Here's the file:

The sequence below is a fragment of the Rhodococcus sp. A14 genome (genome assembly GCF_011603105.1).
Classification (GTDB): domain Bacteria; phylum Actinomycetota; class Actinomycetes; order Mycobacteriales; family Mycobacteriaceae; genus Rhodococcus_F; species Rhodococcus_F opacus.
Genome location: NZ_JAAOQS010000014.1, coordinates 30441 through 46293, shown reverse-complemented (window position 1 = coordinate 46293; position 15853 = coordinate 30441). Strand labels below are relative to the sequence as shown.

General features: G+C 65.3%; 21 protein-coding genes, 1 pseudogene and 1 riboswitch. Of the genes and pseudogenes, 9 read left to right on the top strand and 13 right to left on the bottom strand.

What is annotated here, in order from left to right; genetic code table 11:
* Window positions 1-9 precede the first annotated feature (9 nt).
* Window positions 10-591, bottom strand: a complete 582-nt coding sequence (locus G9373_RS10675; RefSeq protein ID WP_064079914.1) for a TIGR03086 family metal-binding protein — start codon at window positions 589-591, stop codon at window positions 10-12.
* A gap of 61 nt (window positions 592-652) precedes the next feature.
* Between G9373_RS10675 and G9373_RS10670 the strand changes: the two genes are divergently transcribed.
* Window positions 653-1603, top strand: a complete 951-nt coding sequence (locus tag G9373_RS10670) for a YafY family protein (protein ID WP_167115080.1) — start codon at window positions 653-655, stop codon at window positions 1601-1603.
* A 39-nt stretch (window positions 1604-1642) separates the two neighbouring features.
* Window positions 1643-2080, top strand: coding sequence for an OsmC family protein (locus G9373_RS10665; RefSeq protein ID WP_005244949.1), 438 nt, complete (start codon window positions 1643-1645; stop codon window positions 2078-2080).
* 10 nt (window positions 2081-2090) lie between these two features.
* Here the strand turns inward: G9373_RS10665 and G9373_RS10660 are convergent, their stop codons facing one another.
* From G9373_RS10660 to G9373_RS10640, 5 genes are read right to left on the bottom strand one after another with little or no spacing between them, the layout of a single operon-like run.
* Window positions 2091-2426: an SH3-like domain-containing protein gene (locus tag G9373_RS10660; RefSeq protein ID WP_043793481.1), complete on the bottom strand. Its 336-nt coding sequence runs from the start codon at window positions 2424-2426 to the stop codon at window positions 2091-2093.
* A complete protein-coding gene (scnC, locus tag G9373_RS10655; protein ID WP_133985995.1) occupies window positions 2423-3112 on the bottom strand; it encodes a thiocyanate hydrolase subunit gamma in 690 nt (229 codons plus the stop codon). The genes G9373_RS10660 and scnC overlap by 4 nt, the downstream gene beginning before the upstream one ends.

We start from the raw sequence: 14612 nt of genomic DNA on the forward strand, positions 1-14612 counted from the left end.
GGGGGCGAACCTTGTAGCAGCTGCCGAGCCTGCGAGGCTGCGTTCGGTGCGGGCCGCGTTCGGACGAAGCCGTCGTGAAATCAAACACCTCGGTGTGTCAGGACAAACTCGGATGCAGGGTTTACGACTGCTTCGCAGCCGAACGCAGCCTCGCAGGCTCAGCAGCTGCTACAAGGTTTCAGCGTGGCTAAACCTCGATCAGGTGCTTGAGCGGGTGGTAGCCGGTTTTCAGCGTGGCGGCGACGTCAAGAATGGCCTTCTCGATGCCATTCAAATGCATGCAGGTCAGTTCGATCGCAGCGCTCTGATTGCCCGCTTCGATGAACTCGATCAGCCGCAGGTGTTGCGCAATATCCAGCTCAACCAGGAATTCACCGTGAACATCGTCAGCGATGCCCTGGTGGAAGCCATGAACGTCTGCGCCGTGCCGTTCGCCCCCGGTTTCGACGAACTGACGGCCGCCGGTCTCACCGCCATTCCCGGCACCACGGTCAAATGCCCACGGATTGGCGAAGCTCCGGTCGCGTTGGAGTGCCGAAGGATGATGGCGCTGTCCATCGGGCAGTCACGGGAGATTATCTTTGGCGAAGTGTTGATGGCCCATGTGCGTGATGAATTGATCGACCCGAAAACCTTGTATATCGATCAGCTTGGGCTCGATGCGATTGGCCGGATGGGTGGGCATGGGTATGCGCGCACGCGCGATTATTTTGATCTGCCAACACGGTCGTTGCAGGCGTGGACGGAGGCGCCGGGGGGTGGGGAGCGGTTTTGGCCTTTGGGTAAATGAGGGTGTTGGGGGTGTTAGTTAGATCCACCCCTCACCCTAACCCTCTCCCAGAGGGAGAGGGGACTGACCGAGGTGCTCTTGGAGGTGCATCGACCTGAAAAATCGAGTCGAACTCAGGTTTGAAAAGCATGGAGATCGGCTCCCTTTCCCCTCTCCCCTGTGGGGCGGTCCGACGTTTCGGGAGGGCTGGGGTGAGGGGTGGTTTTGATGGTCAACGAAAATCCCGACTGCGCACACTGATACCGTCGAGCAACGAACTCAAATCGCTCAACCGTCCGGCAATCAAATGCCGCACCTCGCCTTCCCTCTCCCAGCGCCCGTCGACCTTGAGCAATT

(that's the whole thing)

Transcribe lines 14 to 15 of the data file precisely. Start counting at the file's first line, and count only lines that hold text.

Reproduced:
* Here the strand turns inward: G9373_RS10665 and G9373_RS10660 are convergent, their stop codons facing one another.
* From G9373_RS10660 to G9373_RS10640, 5 genes are read right to left on the bottom strand one after another with little or no spacing between them, the layout of a single operon-like run.